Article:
The sculpture at the Nebraska State Capitol was designed by Lee Oskar Lawrie, and executed by the Edward Ardolino Company that did the actual carving. Lawrie collaborated on the thematic content for the sculpture program with the capitol's architect, Bertram Grosvenor Goodhue and Hartley Burr Alexander, the capitol's philosopher, illustrate the heritage and ideals for governance.
The History of Law, as illustrated by Lee Lawrie, wraps around the horizontal portion of the lower section of the structure, leading the viewer from the earliest developments in Western Law to the admission of Nebraska as a state in 1867. It is illustrated with twenty-one, five by nine foot panels, carved from Indiana Limestone.
Western law has developed from both common law, legislation and to some extent from the judiciary, when ruling on the constitutionality of issues. Western civilization traces written history back to at least as far as to the Egyptians and law dates back thousands of years, from some of the earliest laws, the Ten Commandments, through the worlds of Greek and Roman culture, through the dark and middle ages, into English Common Law, up through the American colonial period, the American Revolution, and the Civil War immediately prior to statehood for Nebraska came in 1867.
Native cultures, who inhabited the Great Plains for tens of millennia serve as reminders of our heritage, before and after the coming of European civilization and the melting pot that Nebraska is today. These native cultures held sacred beliefs and served as collective stewards of the land.
It is to these two influences, of the advance of Western Civilization, and honor to those native cultures who came before us, to whom the philosopher pays homage. Feast your eyes on the collaboration's creations.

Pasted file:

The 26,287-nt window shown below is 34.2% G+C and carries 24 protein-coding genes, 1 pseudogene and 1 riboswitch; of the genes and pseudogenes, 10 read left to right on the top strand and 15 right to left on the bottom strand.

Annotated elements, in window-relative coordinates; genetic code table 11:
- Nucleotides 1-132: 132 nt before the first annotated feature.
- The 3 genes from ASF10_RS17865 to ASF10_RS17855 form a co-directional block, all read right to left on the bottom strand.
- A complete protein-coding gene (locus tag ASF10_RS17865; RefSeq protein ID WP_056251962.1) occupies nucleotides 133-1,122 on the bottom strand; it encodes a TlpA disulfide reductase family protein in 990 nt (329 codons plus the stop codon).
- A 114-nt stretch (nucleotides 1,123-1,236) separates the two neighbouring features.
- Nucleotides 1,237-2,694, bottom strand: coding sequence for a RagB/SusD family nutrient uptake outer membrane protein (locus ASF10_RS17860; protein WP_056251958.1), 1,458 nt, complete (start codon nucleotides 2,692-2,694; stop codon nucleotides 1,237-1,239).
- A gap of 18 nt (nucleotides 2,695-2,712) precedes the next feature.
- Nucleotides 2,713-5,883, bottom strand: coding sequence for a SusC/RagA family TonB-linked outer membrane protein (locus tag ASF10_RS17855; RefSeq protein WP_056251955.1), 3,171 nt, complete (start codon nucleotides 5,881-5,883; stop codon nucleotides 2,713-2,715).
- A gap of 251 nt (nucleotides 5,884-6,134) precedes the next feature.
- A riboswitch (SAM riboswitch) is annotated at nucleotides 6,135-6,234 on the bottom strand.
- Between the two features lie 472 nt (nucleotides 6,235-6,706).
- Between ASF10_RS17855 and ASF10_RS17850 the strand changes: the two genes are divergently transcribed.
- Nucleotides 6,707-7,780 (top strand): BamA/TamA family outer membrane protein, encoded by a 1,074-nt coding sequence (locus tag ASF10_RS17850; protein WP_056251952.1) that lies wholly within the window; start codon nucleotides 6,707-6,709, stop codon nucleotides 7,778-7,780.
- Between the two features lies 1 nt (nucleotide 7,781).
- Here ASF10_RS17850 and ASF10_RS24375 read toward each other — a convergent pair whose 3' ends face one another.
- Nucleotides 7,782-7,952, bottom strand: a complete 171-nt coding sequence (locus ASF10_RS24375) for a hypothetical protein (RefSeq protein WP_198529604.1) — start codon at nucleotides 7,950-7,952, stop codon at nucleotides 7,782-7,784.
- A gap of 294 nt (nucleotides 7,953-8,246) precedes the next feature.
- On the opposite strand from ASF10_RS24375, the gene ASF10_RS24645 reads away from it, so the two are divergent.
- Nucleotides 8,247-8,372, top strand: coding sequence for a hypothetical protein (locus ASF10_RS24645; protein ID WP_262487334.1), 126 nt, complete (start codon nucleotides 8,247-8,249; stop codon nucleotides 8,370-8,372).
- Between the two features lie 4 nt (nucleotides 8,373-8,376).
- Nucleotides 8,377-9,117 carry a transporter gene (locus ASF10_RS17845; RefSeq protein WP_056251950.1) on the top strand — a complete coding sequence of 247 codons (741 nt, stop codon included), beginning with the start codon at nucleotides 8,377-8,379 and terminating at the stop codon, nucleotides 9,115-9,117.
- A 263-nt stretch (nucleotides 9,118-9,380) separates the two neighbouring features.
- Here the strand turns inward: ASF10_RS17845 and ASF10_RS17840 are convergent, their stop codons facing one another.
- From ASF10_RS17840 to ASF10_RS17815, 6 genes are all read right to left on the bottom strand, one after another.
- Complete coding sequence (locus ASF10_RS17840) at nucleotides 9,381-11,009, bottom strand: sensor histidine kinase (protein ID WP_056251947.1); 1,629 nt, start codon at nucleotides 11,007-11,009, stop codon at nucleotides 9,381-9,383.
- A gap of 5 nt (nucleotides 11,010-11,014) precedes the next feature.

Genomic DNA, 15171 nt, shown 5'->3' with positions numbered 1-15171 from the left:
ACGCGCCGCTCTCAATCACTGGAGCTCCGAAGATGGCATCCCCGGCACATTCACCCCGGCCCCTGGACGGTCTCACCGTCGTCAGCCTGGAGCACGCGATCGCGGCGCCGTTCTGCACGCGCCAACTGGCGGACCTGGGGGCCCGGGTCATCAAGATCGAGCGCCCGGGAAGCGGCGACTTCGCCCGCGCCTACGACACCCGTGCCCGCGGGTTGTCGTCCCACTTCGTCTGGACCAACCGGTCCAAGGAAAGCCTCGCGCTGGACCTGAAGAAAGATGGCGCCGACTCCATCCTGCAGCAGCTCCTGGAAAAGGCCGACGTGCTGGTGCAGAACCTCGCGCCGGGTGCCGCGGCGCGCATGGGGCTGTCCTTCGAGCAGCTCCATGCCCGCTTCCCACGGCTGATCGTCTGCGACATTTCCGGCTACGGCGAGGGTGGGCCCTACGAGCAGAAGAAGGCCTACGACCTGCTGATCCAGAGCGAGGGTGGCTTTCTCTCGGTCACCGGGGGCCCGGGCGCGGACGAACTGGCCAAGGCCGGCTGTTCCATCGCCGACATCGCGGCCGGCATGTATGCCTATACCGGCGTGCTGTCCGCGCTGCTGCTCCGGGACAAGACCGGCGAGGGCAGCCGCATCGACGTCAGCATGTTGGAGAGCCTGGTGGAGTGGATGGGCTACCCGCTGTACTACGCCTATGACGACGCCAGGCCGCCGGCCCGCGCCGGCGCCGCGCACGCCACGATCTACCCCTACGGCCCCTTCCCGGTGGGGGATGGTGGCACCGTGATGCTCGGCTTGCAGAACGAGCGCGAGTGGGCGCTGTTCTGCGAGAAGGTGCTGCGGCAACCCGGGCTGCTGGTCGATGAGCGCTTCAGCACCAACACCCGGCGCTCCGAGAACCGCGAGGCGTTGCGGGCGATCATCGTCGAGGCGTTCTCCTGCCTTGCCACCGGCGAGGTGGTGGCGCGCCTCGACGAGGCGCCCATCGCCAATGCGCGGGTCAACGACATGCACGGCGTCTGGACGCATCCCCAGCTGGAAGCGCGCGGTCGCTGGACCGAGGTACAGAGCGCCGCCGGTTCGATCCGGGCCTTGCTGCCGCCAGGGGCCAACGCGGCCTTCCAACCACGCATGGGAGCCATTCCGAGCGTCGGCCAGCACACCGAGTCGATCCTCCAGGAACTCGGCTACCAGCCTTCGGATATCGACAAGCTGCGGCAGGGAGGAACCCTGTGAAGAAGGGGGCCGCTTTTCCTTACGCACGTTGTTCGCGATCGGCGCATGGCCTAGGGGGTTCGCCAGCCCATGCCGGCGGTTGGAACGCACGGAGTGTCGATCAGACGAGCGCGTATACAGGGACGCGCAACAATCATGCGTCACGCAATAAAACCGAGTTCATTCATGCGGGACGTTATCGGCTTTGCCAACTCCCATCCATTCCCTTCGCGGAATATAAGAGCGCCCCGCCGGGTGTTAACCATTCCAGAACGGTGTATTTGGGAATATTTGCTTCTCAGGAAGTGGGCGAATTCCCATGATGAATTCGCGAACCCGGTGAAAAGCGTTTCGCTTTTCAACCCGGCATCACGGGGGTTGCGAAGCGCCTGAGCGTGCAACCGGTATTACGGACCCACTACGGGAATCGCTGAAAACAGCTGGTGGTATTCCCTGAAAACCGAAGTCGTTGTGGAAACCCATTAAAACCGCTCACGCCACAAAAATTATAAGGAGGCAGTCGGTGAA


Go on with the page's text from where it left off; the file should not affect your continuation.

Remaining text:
One must observe that Western Law necessarily involved the progress of political thought which evolved over the millennia. As history illustrates, Western Law is not something that can be merely air-dropped and expected to take root.
Western law has given rise to legislatures and courts of laws, tempered by juries, and it is based upon principals handed down from lawgivers from Moses, Hammurabi, Salon, Charlemagne, St. Louis, Napoleon and even Abraham Lincoln. These greats have given us societies where the rule of law is legitimate. Civilization evolved from tribal cultures, but not all cultures have developed beyond tribal levels of justice. Around the world, many nations and peoples, blood feuds and revenge are still the predominant forms of justice. As they say, "Those who choose to ignore history are condemned to repeat it."
Thanks to Paul Hammel of the Omaha World Herald for running the article about my work. You can find the book at the Nebraska State Capitol's Gift Shop, the Museum Store at the Nebraska History Museum, both in Lincoln or you may preview the entire book, full sized, online here. For more of Lawries work, please visit my other site, www.LeeLawrie.com.